To quote the community guidelines on that forum, "We’ve never deleted posts which mentioned other notation programs … " but two sentences later, “… we will be removing the Dorico threads.”
Is it just sour grapes against their former employees, or are they running scared?
As a former (and still occasional) Finale user I can’t help wondering what you mean by “glaring bugs” in Dorico.
Finale is an ancient program from the 1990’s that frankly I’m surprised anyone has been using for the last 5-10 years. Finale is a pretty low bar to be comparing either Dorico or Sibelius to. I’d say Sibelius is more the high bar that Dorico should be compared to when someone is contemplating which notation software to buy in 2018. Again, I like Dorico, but I find it a lot more buggy and slow than Sibelius at this point.
eboats, the fact that you’re running a version of Sibelius that’s four years old is telling - there have been paid updates since that have introduced new bugs, necessitating further paid updates to fix them. I’m talking bugs that affect old scores that ran fine in previous versions (the one where hidden rests became unhidden in parts cost me days of work).
OK, so we don’t both live on the same planet. But each to his own.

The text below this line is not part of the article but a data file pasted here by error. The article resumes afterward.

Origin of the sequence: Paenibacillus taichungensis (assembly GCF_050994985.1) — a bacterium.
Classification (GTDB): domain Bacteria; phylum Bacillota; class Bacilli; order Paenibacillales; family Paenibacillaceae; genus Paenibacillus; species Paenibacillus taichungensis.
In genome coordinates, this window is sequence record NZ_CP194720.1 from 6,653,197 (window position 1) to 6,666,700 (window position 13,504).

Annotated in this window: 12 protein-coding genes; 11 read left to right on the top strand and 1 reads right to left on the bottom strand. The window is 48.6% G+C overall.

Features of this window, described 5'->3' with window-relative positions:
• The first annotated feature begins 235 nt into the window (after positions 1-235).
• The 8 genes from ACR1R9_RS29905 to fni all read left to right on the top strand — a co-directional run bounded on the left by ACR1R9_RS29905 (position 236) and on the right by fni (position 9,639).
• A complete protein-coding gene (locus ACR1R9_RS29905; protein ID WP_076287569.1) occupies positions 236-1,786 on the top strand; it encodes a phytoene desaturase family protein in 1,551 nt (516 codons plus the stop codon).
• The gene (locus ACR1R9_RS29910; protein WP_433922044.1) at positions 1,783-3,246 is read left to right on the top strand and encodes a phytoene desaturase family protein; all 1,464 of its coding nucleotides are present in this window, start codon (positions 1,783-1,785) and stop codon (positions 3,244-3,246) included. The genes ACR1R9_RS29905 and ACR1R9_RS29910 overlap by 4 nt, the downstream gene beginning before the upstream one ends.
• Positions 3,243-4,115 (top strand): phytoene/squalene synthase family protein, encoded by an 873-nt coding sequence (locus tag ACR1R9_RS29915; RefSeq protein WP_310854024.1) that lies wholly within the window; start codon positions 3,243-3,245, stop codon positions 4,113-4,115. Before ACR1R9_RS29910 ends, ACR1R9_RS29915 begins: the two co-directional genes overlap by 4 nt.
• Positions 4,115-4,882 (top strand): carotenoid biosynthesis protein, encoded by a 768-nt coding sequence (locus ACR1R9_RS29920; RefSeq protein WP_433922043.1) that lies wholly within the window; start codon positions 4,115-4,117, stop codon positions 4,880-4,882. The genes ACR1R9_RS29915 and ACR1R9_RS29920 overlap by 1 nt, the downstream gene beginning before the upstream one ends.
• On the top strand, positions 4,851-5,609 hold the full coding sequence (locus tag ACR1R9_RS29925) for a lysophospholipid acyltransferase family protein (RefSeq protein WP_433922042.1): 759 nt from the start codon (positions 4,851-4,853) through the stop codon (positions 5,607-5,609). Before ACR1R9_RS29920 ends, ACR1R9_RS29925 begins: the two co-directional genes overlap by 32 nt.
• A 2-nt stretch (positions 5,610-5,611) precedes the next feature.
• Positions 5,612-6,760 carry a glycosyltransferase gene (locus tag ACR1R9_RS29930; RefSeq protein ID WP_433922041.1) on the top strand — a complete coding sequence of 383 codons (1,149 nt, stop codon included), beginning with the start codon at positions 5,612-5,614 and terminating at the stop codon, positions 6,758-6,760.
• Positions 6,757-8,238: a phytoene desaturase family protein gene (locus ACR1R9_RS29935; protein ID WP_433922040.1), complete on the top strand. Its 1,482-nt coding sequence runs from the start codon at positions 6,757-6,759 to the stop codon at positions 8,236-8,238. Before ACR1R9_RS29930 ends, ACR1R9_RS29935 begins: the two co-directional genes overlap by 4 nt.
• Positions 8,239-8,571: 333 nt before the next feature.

Sibelius has never matched Finale for control of music engraving IMO, but at least it was easier to use for what it did do.
Finale is a pretty low bar to be comparing either Dorico or Sibelius to.
I use Finale and Sibelius. Dorico has replaced Sibelius completely, other than stuff that other people have started…
Finale I’m still reluctantly using.
There are certainly many things to be annoyed and frustrated about in Finale, not least the apparently frozen development speed. But I wouldn’t call it a low bar to compare to, absolutely not. I appreciate that this is a matter of perspective and one’s particular requirements though.
Re Finale vs Sibelius.
Way back years ago I first tried Finale and found it confusing. I then tried Sibelius version 1 and it seemed quite intuitive. I went with Sibelius.
It just seems a case of what you find easy to understand from the get go. For me it was definitely Sibelius.
This is straying a little off topic: we don’t have to disparage Finale or Sibelius to admit that Dorico has made some amazing leaps towards redefining what a notation program can do and constitutes a challenge to pre-existing programs.
Indeed. I’m not sure I would even put them in the same product category. What they have in common is that the end product is hopefully a finely engraved musical score. But the steps to get there are not all that similar. Moreover, Dorico is uniquely positioned to integrate more closely with the DAW world, bringing together two different worlds: one that conceives of music through dots and stems and another that conceives of music through “piano rolls” and controllers.
With that in mind, I would put Notion and Overture in Dorico’s category before I would group Dorico with Finale, Sibelius, or MuseScore.
Not that any of that really matters. What matters is how good the output is and how easy it was to get that output. Clearly Dorico has re-imagined the process.